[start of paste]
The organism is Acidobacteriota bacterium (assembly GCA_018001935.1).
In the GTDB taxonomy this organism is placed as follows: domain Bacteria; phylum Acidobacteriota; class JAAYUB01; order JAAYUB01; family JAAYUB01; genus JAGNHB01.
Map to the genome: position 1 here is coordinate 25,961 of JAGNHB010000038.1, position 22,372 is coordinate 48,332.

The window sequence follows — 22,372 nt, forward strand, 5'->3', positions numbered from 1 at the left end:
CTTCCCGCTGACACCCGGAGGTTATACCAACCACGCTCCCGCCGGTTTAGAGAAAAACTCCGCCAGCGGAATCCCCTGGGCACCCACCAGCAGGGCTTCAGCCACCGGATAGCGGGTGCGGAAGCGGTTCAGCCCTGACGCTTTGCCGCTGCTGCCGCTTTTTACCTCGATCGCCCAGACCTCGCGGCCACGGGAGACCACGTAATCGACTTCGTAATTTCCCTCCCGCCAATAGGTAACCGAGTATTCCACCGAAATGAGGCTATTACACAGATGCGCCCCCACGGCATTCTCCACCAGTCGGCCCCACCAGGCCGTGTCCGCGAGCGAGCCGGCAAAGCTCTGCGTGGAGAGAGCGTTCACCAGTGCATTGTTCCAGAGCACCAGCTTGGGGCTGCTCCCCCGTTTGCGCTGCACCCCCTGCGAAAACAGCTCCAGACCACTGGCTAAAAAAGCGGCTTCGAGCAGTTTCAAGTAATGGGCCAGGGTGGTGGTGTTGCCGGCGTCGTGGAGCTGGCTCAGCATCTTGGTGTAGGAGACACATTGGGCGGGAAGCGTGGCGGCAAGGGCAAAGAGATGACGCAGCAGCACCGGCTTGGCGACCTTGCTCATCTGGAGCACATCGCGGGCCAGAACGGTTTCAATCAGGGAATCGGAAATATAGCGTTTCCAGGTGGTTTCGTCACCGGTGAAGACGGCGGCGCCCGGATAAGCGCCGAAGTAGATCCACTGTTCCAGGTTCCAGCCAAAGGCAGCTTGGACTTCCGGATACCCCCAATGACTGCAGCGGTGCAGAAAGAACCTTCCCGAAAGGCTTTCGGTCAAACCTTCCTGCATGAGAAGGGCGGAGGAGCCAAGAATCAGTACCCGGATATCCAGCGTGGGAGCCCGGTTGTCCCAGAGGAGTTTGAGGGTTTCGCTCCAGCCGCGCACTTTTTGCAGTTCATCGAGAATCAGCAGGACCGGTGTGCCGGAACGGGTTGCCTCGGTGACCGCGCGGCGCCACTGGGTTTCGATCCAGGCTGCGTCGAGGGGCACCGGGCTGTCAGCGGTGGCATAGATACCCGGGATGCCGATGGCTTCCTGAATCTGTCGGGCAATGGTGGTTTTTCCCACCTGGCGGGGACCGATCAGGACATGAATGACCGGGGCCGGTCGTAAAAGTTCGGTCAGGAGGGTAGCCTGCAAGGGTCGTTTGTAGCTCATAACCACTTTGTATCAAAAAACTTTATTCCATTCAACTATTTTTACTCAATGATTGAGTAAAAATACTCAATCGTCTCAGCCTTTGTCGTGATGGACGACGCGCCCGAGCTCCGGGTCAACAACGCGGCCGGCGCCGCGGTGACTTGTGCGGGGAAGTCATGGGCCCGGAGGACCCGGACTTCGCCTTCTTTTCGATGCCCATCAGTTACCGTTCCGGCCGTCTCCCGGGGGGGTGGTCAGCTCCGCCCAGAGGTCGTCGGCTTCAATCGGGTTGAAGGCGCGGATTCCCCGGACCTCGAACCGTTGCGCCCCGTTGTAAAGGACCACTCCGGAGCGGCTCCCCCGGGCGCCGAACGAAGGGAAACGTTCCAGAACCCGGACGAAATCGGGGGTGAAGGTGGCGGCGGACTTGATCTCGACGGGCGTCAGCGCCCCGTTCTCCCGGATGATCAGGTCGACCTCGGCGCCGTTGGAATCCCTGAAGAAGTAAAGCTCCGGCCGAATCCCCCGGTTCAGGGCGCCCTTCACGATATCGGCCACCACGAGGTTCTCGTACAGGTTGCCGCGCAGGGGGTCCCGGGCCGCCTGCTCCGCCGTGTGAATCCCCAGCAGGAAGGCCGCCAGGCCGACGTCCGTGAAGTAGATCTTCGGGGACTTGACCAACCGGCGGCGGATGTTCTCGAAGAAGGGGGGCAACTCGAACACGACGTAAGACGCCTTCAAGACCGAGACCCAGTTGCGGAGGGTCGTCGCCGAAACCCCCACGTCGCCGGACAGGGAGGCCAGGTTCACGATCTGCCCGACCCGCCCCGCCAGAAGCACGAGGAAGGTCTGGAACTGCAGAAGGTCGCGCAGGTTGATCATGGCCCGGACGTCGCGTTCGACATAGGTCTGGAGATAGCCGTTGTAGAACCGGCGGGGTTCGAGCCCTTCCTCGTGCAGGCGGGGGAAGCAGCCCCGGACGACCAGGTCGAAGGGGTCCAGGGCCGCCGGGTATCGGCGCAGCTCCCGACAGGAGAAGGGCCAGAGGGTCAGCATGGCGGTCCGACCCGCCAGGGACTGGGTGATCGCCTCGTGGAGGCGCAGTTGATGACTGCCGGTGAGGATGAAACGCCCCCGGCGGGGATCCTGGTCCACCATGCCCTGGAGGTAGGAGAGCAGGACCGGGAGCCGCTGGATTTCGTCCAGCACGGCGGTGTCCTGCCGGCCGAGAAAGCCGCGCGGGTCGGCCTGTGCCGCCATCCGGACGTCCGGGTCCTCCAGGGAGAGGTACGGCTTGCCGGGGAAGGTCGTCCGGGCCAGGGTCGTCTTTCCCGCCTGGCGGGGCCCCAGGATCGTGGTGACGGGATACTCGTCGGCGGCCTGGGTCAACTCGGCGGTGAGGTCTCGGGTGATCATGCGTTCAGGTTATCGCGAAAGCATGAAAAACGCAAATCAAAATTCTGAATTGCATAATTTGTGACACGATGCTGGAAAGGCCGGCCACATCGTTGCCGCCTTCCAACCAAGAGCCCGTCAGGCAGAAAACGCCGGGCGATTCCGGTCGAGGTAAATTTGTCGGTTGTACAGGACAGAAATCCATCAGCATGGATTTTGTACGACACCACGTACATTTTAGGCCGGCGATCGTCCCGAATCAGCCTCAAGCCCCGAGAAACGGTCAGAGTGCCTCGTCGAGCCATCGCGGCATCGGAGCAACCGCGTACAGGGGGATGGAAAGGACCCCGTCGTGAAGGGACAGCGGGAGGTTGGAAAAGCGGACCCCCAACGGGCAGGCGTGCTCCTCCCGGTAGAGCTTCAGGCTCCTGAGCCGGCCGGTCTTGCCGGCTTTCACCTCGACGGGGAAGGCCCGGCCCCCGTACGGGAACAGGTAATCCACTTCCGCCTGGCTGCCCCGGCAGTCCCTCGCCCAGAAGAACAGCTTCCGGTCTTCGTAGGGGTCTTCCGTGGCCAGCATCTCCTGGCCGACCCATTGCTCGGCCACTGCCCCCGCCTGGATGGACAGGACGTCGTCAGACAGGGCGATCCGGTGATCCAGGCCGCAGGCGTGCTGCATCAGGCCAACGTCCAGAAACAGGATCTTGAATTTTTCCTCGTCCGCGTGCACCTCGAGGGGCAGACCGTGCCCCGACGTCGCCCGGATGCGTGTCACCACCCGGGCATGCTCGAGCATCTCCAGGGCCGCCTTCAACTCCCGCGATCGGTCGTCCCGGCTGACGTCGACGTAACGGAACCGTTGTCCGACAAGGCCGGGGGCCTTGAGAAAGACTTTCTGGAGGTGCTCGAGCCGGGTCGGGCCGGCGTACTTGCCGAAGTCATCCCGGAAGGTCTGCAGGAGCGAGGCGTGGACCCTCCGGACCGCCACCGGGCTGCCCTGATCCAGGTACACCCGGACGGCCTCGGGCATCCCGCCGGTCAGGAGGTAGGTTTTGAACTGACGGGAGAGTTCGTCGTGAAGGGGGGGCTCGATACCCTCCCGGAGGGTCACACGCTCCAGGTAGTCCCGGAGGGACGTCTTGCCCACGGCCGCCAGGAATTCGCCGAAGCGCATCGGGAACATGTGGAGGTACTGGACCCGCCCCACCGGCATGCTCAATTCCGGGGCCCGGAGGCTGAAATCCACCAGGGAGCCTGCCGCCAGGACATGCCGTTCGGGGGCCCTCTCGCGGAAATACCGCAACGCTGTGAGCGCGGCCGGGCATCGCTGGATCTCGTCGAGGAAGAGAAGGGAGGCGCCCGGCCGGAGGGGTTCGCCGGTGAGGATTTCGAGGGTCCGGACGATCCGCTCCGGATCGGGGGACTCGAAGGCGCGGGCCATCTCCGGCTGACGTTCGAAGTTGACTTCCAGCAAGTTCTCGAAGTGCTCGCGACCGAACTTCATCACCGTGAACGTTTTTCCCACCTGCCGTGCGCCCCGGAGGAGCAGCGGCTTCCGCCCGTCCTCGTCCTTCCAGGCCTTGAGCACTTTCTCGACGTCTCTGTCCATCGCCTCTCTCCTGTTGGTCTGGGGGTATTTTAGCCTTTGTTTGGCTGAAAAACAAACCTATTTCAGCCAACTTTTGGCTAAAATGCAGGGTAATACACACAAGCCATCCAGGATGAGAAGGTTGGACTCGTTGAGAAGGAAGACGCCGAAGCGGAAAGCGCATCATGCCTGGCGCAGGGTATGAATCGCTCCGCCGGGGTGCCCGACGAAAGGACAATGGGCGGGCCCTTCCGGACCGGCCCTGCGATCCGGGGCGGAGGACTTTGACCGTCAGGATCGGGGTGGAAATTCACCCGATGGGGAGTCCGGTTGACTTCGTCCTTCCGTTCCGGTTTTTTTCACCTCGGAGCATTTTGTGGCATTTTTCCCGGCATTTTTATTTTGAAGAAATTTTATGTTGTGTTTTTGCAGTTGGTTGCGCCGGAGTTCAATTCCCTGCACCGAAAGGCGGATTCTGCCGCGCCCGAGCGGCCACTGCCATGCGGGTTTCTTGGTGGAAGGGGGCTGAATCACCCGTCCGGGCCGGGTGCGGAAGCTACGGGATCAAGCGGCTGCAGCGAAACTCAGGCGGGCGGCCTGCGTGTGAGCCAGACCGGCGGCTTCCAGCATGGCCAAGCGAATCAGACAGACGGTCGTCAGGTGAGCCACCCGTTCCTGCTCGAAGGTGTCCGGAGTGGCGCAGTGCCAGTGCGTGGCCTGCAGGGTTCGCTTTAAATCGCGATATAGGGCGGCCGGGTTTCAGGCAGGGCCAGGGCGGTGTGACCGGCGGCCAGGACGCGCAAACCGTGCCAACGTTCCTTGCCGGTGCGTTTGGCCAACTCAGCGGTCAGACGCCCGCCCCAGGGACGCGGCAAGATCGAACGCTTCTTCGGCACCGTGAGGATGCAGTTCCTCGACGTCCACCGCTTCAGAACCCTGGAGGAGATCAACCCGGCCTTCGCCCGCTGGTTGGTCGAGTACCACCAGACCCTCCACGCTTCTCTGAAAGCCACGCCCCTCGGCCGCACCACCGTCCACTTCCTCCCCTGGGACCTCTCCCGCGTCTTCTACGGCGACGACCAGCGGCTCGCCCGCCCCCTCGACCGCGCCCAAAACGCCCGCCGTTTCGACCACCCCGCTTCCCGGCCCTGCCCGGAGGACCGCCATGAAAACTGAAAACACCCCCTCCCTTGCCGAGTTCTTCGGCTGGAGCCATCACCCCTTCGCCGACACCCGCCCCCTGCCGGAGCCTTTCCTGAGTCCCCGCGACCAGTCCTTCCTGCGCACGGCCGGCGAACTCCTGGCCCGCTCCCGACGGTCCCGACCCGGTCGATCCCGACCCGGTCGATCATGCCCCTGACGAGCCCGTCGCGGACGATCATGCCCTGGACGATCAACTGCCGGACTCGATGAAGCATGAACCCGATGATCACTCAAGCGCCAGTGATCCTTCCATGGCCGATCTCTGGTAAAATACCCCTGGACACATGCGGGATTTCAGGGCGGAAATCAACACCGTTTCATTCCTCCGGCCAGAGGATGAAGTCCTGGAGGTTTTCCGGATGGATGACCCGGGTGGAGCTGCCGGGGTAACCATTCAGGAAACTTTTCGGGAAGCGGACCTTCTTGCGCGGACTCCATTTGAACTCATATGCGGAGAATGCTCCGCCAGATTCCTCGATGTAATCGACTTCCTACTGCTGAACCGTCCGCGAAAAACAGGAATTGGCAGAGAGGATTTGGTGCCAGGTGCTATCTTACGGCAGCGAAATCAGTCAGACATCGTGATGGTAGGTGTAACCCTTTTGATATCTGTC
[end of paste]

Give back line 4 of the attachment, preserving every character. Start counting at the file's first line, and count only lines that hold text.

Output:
The window sequence follows — 22,372 nt, forward strand, 5'->3', positions numbered from 1 at the left end: